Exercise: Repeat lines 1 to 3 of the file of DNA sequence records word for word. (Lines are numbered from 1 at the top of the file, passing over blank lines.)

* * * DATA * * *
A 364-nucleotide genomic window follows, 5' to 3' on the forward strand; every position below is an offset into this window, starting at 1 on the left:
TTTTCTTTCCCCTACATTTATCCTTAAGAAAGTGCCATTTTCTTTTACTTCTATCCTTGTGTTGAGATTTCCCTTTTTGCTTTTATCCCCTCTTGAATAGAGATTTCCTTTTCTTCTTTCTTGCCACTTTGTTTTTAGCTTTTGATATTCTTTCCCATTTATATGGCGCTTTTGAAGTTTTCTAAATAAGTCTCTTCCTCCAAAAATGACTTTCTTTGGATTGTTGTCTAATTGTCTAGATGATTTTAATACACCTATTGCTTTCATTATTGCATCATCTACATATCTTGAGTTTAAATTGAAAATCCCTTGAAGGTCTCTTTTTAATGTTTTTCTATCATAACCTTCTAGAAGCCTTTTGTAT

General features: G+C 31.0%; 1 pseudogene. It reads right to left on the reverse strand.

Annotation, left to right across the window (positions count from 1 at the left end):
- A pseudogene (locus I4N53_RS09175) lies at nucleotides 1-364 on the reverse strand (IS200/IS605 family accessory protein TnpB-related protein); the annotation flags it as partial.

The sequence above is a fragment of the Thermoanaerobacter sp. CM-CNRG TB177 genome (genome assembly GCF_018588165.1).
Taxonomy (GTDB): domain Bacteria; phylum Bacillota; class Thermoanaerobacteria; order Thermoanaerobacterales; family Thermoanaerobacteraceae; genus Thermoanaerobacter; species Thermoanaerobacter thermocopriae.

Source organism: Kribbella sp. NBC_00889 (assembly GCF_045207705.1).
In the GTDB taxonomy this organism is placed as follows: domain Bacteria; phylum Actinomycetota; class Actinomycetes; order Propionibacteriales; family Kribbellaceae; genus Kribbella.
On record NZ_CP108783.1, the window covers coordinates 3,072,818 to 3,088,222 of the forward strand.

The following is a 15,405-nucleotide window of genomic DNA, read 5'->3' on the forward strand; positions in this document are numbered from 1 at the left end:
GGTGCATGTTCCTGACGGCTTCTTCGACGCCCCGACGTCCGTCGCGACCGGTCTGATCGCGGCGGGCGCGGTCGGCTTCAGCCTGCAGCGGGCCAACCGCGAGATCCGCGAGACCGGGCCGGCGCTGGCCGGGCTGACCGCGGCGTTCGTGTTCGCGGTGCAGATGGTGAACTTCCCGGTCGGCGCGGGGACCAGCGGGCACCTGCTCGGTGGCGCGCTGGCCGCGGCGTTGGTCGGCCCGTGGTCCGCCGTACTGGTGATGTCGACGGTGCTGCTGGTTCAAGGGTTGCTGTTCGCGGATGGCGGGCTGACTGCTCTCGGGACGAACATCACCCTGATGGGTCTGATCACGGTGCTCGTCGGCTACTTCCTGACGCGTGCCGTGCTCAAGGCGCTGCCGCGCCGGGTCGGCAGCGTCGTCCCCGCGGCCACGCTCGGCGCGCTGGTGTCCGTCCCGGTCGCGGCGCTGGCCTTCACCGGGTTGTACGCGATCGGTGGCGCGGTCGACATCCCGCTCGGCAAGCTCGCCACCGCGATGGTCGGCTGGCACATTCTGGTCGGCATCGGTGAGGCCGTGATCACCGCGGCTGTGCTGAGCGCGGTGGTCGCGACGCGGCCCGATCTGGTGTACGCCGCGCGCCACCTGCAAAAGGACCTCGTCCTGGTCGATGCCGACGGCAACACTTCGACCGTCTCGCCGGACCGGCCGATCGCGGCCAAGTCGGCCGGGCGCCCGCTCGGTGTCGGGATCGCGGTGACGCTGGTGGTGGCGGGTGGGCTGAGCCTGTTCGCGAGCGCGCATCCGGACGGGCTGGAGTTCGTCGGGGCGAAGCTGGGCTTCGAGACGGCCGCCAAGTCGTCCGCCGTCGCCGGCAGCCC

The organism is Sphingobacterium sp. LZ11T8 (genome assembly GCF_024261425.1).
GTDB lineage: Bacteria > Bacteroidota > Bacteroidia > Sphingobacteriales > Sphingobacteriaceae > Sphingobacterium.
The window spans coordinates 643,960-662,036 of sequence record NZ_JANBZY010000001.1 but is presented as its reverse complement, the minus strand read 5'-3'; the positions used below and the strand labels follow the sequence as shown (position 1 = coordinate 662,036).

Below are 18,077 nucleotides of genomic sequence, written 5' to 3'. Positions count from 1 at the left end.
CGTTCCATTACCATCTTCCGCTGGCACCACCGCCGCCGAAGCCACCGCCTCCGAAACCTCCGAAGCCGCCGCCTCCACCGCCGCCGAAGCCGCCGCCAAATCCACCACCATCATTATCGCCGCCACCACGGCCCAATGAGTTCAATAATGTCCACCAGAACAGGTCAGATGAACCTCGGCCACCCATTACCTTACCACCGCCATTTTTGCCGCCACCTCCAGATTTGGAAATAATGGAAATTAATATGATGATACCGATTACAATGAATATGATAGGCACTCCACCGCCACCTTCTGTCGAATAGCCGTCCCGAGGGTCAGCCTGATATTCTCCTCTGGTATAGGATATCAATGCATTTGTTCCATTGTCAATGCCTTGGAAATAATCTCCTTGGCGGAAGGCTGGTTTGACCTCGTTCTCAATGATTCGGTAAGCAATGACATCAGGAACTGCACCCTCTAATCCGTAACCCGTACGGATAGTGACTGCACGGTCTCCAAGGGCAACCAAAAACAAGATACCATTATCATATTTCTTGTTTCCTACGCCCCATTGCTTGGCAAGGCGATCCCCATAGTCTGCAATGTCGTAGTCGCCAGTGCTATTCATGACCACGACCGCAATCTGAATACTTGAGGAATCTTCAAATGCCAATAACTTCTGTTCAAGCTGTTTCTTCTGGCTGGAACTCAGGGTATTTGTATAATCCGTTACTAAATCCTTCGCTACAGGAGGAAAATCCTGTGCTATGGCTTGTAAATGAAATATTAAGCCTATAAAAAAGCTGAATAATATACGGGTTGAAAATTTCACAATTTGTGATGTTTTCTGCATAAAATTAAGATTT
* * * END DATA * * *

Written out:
A 364-nucleotide genomic window follows, 5' to 3' on the forward strand; every position below is an offset into this window, starting at 1 on the left:
TTTTCTTTCCCCTACATTTATCCTTAAGAAAGTGCCATTTTCTTTTACTTCTATCCTTGTGTTGAGATTTCCCTTTTTGCTTTTATCCCCTCTTGAATAGAGATTTCCTTTTCTTCTTTCTTGCCACTTTGTTTTTAGCTTTTGATATTCTTTCCCATTTATATGGCGCTTTTGAAGTTTTCTAAATAAGTCTCTTCCTCCAAAAATGACTTTCTTTGGATTGTTGTCTAATTGTCTAGATGATTTTAATACACCTATTGCTTTCATTATTGCATCATCTACATATCTTGAGTTTAAATTGAAAATCCCTTGAAGGTCTCTTTTTAATGTTTTTCTATCATAACCTTCTAGAAGCCTTTTGTAT

General features: G+C 31.0%; 1 pseudogene. It reads right to left on the reverse strand.